Monday 17 January 2022

Criminalising sex work will drive it underground, minister tells MPs

Amsterdam’s red light district during the lockdown. Credit: Alex Nicholls-Lee

The Dutch government is to research how other countries regulate prostitution, but has no plans to criminalise sex work, as some campaign groups are calling for, junior justice minister Ankie Broekers-Knol told MPs on Thursday.

The minister made the statement during a debate on sex work which was called following a citizens’ initiative campaign group collected more than 40,000 signatures.

Christian youth group Exxpose wants the government to adopt a Swedish model for prostitution, in which the client, not the sex worker commits the offence.  Exxpose chairwoman Natasja Bos told MPs during the debate that she no longer wanted to be silenced about the ‘raw side of prostitution’.

‘It is time that we made sex buyers responsible for the consequences of paying for sex,’ she said. While prostitution is a choice for some, she said, a large group is being exploited.

The Exxpose position was supported by the three Christian parties and CDA MP Anne Kuik gave an interview to the AD newspaper on Thursday, in which she said paid sex work should no longer be tolerated.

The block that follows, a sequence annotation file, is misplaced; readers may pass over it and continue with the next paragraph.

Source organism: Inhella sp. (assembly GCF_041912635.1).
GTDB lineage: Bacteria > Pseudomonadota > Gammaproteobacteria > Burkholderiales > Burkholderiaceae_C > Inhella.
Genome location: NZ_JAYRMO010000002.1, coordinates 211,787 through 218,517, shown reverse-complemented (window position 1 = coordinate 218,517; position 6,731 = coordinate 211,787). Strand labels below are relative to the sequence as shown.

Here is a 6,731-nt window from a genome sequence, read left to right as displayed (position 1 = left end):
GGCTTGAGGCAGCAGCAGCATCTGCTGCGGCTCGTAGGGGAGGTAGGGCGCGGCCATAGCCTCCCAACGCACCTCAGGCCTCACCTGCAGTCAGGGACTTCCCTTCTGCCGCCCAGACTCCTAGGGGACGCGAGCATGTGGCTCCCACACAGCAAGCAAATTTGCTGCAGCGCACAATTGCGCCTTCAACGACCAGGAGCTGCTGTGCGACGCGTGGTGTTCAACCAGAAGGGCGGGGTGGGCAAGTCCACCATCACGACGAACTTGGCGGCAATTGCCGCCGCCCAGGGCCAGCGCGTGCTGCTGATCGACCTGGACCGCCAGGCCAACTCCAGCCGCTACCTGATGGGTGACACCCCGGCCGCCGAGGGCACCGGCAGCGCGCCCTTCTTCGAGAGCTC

‘Ask anyone if they would want their daughter to be a sex worker and they’ll say no,’ she told the paper. ‘But we’re allowing young women from Europe’s poorer countries do the job without compunction. That is hypocritical.’

However, Broekers-Knol said she is concerned that criminalising sex work would drive the industry underground.

The Council of State is currently looking at draft legislation which would ensure both brothels and sex workers have a licence. Punters who use the services of an unlicenced sex worker would then be breaking the law.


A spokeswoman for the Prostitution Information Centre in Amsterdam told there is nothing wrong with sex work, which should be seen as a job.

‘The call for criminalisation is dangerous, discriminatory and very stigmatising,’ she said. ‘We oppose this call and urge the politicians to never ever make policy without the voice of the community they are making policy about.’

Sex work, the spokeswoman said, will always exist, no matter what legal framework there is. ‘Policymakers decide whether the work is done in a dangerous and illegal way or a safe environment where rights are guaranteed and empowerment of the community is a fact.’

The VVD, D66, SP and GroenLinks all believe prostitution should be a legal sector based on free choice.

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